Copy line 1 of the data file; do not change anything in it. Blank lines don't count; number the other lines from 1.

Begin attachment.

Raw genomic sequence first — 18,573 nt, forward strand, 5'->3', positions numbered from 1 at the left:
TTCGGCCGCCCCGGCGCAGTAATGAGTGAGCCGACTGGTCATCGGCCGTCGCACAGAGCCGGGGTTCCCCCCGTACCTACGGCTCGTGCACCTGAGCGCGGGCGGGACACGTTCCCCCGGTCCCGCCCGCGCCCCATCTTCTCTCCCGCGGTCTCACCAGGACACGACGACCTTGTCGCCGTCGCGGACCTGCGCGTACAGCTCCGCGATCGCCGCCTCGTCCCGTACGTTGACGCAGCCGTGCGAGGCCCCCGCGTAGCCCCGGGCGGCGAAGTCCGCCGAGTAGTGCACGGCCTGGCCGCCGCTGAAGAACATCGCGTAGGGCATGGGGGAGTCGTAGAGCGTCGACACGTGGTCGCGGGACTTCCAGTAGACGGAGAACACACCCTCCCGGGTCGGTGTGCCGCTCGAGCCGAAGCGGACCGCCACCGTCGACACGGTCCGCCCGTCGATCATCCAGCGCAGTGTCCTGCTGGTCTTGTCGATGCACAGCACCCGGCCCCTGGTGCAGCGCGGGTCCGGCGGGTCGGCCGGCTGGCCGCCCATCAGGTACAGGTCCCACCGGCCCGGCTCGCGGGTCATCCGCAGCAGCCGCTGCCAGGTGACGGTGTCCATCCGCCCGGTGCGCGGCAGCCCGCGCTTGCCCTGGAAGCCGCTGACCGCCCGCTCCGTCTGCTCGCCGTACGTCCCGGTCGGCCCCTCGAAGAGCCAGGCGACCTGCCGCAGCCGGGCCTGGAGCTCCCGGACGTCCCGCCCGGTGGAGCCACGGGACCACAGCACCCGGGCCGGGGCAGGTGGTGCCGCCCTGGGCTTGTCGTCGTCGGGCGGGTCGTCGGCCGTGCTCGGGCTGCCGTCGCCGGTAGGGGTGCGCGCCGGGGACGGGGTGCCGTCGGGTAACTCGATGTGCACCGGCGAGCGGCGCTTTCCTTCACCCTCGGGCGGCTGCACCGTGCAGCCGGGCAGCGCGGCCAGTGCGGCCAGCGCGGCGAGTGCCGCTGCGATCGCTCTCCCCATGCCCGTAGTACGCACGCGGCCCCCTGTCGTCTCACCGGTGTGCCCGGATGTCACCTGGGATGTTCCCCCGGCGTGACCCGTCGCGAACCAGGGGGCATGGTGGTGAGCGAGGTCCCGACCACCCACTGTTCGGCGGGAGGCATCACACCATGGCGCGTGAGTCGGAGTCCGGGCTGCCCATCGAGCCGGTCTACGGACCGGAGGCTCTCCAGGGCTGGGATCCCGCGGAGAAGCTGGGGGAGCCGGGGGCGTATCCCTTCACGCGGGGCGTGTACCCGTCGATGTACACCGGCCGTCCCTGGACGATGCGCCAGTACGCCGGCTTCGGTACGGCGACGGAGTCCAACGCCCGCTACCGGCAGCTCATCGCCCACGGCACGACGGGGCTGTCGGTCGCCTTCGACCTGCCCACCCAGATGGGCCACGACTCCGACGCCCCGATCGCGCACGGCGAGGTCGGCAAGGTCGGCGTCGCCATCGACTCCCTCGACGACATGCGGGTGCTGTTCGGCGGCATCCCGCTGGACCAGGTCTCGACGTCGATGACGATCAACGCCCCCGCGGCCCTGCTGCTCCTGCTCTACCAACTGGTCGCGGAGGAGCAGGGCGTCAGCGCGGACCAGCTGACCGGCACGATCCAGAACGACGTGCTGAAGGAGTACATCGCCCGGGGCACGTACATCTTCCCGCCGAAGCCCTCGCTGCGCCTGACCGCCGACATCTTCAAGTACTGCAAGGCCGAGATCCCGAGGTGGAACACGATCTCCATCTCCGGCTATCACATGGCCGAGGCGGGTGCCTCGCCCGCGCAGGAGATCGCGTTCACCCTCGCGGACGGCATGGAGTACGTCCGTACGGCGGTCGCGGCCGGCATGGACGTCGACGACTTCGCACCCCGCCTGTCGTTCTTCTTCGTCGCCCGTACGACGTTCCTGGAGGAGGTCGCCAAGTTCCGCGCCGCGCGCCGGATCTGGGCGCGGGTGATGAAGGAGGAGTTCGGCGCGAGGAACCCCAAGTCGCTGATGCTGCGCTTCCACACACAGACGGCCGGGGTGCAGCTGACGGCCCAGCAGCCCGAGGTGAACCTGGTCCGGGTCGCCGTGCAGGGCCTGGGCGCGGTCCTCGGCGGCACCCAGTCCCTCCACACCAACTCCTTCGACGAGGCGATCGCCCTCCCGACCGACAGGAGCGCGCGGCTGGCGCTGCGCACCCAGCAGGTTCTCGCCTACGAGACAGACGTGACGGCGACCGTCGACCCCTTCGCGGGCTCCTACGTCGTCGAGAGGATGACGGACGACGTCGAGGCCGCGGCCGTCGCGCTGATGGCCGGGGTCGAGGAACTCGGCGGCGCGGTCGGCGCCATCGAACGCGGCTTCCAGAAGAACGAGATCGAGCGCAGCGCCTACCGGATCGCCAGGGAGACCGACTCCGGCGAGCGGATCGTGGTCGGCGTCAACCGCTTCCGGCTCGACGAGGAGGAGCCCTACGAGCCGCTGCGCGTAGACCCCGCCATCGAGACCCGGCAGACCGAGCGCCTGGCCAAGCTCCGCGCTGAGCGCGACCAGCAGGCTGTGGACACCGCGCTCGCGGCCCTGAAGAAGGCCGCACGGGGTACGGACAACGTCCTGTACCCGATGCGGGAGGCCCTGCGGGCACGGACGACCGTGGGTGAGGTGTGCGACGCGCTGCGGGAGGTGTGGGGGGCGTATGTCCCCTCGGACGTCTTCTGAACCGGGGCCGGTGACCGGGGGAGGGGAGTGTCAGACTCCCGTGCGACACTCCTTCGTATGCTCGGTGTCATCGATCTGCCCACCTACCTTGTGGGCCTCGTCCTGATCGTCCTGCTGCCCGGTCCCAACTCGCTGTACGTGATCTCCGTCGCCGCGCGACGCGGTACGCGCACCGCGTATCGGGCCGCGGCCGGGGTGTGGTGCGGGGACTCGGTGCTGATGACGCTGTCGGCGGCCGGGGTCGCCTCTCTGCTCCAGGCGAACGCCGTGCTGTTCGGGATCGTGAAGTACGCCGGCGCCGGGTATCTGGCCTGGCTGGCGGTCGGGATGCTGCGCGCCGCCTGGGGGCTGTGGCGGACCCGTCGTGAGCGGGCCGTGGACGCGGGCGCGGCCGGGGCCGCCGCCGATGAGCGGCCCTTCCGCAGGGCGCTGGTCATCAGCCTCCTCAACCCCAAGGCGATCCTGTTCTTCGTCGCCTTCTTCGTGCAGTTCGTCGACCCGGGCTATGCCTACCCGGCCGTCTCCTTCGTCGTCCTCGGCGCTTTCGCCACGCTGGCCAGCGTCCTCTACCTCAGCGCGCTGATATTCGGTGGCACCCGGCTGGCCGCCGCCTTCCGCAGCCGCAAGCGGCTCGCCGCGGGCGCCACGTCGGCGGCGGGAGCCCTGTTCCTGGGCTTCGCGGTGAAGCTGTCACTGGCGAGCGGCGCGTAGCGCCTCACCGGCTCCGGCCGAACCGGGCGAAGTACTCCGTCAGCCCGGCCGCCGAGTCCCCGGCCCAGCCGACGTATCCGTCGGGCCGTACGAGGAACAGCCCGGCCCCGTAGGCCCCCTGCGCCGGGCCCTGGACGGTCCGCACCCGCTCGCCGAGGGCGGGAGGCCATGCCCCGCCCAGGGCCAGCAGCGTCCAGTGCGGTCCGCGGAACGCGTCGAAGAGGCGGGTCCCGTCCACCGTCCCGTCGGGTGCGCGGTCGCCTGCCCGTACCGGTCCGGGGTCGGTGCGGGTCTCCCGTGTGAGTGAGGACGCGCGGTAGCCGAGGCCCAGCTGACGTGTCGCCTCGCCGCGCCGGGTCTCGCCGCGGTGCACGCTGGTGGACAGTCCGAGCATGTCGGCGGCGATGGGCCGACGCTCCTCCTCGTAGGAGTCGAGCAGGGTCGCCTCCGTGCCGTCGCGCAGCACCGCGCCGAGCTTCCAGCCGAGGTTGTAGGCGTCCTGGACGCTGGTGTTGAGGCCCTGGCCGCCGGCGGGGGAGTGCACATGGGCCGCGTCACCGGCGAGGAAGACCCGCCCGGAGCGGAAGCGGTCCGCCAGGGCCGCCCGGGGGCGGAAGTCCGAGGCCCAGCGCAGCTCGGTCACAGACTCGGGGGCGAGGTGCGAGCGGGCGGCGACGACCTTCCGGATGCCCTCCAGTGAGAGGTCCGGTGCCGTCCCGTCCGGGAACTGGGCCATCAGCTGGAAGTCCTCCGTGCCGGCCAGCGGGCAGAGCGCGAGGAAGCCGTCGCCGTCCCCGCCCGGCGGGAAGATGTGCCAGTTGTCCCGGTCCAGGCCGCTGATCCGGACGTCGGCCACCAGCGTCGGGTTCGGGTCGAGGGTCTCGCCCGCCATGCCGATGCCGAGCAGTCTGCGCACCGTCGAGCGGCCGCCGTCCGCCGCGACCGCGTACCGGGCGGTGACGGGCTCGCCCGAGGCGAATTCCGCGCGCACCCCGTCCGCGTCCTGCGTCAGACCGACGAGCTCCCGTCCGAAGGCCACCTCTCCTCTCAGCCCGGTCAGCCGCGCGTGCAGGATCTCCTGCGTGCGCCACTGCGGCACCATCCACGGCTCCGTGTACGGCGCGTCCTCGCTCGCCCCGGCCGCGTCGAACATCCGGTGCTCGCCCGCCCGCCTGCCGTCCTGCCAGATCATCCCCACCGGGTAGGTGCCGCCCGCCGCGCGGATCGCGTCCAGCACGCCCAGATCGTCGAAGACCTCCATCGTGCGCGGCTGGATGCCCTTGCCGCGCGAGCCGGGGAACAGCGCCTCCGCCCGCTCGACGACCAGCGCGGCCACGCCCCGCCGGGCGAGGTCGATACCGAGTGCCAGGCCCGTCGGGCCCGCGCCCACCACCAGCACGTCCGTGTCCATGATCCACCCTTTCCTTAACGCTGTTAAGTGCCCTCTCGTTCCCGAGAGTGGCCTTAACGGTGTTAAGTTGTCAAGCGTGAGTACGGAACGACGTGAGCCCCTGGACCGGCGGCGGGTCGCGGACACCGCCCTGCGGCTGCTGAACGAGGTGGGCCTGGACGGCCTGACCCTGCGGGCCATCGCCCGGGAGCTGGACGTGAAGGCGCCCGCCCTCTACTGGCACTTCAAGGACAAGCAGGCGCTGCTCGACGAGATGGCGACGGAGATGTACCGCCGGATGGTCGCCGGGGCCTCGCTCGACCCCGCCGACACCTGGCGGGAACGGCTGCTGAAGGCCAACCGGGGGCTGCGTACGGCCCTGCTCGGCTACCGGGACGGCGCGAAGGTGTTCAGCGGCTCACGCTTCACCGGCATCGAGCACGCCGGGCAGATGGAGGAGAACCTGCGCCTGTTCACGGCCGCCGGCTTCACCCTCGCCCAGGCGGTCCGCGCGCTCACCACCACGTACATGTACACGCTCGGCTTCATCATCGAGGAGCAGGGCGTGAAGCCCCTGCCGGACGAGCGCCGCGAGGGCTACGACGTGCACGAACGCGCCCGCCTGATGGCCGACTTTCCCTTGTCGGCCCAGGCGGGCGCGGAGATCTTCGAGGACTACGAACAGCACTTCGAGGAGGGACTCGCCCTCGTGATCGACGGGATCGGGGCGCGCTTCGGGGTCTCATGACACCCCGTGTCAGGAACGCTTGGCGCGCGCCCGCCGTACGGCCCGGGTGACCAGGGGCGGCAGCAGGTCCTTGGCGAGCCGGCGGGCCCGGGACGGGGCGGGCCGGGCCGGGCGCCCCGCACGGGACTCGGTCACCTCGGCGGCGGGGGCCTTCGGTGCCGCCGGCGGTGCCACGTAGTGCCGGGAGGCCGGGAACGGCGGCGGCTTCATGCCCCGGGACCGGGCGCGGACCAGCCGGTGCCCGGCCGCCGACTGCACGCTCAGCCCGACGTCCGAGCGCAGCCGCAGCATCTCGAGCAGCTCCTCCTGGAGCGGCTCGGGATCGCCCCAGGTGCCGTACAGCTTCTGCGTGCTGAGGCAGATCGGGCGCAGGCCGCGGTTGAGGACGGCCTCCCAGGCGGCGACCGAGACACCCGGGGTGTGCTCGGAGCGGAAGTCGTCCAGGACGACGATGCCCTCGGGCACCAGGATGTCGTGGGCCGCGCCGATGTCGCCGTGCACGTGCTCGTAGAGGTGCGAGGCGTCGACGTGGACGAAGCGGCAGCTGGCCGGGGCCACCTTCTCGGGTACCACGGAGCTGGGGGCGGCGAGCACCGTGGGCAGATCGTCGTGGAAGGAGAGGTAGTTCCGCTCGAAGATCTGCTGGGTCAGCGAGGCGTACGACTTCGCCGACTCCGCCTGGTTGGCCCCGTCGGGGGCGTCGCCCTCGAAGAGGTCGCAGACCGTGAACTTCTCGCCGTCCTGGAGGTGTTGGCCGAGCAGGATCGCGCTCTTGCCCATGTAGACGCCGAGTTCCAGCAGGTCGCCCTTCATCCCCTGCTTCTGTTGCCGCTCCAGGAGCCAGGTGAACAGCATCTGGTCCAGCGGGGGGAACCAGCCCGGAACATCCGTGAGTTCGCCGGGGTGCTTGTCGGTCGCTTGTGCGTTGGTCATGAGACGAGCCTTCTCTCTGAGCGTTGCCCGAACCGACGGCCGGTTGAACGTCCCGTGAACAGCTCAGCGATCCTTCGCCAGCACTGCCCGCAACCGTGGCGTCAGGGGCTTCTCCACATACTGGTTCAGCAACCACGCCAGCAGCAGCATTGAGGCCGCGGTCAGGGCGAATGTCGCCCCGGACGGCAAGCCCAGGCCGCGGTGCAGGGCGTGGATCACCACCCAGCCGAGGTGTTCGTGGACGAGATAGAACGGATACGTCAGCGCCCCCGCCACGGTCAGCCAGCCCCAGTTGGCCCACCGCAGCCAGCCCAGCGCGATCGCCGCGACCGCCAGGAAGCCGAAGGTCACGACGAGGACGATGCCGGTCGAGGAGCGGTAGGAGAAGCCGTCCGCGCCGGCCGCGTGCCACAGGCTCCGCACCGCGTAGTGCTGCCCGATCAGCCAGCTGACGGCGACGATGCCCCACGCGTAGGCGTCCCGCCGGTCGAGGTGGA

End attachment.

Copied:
Raw genomic sequence first — 18,573 nt, forward strand, 5'->3', positions numbered from 1 at the left: